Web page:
These are hardly the only teams to make a change.  Since the end of the 2012-13 NBA season, the Brooklyn Nets, Charlotte Bobcats, Cleveland Cavaliers, Detroit Pistons, Milwaukee Bucks, and Philadelphia 76ers have all decided that the person who coached the team at the end of this past season shouldn’t be around for the next season. In all, at least nine of the 30 NBA teams will have a new coach next year. 

These changes – as I have argued before –will probably not make much difference.   A study published in the International Journal of Sport Finance (full PDF here) – which I conducted with Mike Leeds, Eva Marikova Leeds, and Mike Mondello – found that most NBA coaches across a sample covering 30 years did not have a statistically significant impact on player productivity. And in other sports, we also have evidence that coaches cannot systematically change outcomes. Read More »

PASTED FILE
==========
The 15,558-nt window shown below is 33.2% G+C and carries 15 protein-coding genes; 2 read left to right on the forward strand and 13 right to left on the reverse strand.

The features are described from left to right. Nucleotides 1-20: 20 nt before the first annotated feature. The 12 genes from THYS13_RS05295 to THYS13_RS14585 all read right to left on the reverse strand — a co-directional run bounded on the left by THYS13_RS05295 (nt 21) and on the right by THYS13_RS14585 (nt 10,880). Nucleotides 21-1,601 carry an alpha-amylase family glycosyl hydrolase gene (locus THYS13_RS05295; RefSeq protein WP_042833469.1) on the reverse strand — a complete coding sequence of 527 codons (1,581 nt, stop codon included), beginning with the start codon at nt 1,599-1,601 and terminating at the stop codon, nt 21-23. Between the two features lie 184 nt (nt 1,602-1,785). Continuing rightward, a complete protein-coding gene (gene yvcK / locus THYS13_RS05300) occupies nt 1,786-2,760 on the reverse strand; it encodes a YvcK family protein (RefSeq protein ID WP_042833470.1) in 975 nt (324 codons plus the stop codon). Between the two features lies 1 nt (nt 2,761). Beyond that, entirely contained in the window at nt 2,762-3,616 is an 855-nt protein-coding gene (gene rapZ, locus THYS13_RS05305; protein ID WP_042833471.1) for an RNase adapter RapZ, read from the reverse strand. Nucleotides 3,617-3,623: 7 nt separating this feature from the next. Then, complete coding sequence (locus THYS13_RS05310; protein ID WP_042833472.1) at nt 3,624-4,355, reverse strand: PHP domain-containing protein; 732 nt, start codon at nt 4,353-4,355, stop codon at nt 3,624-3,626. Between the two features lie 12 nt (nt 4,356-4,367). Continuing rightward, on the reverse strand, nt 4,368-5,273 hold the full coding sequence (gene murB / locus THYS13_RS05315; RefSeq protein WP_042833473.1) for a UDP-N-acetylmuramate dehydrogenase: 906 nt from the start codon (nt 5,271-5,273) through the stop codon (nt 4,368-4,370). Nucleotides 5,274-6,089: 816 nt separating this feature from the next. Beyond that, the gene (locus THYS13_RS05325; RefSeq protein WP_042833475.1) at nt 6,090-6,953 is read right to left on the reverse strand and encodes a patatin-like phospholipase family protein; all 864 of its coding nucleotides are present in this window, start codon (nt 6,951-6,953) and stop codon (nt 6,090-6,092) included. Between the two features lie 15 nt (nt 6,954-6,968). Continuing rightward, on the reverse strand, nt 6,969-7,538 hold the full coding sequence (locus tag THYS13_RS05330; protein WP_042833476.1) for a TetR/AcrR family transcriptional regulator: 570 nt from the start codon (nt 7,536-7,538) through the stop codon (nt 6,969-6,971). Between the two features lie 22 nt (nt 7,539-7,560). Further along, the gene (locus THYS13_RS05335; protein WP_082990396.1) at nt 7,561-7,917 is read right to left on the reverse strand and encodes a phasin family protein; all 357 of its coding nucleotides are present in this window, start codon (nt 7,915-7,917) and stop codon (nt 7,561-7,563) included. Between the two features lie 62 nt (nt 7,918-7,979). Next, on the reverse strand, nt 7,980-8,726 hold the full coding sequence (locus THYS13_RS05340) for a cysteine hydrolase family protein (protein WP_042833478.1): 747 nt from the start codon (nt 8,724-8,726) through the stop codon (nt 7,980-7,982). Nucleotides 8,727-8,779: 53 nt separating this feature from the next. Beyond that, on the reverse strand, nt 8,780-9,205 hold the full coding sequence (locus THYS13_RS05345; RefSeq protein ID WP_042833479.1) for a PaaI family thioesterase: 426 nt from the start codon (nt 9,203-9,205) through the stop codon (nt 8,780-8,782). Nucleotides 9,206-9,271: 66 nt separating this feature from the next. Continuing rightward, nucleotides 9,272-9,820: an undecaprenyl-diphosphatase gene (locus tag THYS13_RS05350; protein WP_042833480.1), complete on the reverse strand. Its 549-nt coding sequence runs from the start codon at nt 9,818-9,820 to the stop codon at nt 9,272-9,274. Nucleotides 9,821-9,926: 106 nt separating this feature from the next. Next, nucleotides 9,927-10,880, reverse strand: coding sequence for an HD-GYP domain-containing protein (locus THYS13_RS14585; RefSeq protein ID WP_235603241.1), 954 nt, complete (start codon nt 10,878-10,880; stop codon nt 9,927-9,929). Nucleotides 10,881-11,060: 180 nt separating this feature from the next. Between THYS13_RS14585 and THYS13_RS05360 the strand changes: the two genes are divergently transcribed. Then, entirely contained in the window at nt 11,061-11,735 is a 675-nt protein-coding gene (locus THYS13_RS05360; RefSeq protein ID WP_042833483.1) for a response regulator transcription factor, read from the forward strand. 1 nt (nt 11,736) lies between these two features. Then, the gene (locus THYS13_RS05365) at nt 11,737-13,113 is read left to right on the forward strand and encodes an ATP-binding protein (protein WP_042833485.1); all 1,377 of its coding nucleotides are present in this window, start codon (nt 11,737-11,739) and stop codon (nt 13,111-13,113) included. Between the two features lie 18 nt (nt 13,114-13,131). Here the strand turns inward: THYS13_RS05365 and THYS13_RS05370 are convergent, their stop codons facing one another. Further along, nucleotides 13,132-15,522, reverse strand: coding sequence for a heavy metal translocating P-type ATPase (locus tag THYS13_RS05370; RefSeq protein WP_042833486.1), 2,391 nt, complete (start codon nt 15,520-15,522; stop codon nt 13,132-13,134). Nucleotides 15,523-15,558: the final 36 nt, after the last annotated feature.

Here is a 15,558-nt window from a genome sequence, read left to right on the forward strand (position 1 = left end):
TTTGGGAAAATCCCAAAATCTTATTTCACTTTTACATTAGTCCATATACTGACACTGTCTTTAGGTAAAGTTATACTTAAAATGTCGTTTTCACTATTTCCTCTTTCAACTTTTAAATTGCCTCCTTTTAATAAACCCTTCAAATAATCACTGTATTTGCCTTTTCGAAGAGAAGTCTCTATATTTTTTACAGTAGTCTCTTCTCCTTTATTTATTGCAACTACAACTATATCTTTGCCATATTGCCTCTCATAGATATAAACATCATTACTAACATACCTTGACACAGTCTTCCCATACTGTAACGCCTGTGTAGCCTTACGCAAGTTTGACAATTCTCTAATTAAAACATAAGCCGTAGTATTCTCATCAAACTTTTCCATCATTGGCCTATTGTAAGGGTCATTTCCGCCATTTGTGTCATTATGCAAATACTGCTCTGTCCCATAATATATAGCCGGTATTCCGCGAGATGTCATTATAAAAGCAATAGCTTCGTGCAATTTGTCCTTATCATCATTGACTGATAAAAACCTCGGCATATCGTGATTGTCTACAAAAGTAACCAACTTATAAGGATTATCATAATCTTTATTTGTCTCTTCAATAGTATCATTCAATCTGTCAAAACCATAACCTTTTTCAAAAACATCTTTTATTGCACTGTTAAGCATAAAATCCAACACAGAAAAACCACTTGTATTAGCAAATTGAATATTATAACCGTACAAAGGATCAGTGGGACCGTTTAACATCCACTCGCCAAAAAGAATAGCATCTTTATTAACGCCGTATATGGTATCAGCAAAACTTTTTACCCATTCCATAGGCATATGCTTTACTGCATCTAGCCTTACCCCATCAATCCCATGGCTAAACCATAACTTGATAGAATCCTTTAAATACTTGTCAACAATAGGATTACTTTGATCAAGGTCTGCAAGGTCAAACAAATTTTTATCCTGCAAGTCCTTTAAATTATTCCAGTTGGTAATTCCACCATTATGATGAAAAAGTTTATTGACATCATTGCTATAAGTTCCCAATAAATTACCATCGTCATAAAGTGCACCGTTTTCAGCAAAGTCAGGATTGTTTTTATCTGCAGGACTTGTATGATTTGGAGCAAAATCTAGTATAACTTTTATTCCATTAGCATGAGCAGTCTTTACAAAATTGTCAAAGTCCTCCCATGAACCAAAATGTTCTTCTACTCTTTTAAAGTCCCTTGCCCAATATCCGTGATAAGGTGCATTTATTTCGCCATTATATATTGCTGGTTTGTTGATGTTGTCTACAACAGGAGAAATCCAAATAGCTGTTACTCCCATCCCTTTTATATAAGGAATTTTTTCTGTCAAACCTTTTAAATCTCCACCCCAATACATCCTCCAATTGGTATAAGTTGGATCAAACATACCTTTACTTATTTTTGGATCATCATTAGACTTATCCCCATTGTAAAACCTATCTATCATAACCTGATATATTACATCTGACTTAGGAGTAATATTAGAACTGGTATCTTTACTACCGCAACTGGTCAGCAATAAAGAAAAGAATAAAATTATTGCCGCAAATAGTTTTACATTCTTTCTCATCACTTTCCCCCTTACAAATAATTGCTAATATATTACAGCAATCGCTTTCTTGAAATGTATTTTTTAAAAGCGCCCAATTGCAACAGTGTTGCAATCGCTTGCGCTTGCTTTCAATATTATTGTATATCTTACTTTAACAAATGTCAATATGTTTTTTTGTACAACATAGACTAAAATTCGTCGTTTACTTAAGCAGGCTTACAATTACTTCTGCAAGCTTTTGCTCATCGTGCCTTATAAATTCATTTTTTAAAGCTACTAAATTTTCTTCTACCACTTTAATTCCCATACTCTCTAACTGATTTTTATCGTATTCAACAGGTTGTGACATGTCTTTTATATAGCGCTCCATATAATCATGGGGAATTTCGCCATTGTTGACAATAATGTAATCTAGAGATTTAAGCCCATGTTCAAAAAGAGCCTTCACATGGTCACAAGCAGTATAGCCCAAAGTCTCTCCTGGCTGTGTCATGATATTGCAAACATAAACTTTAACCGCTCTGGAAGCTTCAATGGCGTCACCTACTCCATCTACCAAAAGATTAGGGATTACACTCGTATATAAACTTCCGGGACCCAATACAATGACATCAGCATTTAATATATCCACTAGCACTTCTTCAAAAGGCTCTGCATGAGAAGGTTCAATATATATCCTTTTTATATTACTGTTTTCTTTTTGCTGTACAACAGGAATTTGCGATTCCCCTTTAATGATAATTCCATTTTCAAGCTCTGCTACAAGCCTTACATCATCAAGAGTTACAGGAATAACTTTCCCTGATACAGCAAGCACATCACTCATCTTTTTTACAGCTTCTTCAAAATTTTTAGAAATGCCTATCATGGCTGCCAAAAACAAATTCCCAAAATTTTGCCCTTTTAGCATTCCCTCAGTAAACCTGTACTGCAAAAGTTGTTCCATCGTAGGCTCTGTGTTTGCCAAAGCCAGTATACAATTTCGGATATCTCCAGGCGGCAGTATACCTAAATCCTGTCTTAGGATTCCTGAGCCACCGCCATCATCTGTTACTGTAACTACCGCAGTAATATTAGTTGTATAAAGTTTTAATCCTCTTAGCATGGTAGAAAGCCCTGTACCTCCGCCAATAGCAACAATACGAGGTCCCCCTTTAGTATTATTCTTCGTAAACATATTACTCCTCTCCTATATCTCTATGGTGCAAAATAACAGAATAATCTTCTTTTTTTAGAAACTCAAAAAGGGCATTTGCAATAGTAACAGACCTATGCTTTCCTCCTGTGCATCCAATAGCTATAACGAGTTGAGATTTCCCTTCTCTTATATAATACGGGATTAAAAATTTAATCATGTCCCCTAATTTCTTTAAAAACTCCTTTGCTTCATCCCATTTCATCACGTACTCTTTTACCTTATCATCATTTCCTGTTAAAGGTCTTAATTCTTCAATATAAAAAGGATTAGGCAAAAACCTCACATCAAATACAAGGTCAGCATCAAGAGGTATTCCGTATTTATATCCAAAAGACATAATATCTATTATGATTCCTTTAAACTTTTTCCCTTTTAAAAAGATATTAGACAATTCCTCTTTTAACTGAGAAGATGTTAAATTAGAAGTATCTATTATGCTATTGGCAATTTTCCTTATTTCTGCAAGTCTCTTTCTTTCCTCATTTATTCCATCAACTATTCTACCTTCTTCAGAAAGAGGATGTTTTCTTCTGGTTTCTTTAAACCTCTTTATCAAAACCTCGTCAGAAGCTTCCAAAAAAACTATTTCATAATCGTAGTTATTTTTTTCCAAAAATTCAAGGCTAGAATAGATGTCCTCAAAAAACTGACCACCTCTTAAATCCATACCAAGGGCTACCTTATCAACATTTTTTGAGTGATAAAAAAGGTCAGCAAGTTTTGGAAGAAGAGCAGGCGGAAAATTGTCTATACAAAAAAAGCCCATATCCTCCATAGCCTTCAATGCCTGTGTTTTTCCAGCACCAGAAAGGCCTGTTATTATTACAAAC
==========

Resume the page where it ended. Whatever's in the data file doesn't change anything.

Seattle Is Frustrated By the NBA’s Command Economy

For 41 years, the city of Seattle enjoyed NBA basketball.  And then the Sonics moved to Oklahoma City and became the Thunder.

Across the past year, though, there was hope that the NBA was returning to the Emerald City.  Sure the team was the Kings, a team that has lost at least 65 percent of their regular season games in each of the past five seasons. But if the Kings came to Seattle, other NBA teams would have to come as well (hey, the Kings-SuperSonics have to play someone).  And since the prospective owners (a group led by Chris Hansen) of the “Seattle Kings-Supersonics” offered a purchase price equivalent to an enterprise value of $625 million – more than anyone else (and more than anyone has ever offered for an NBA team) – it seemed likely that in a market economy (where the highest bidder tends to get the product) that the NBA was coming back to Seattle.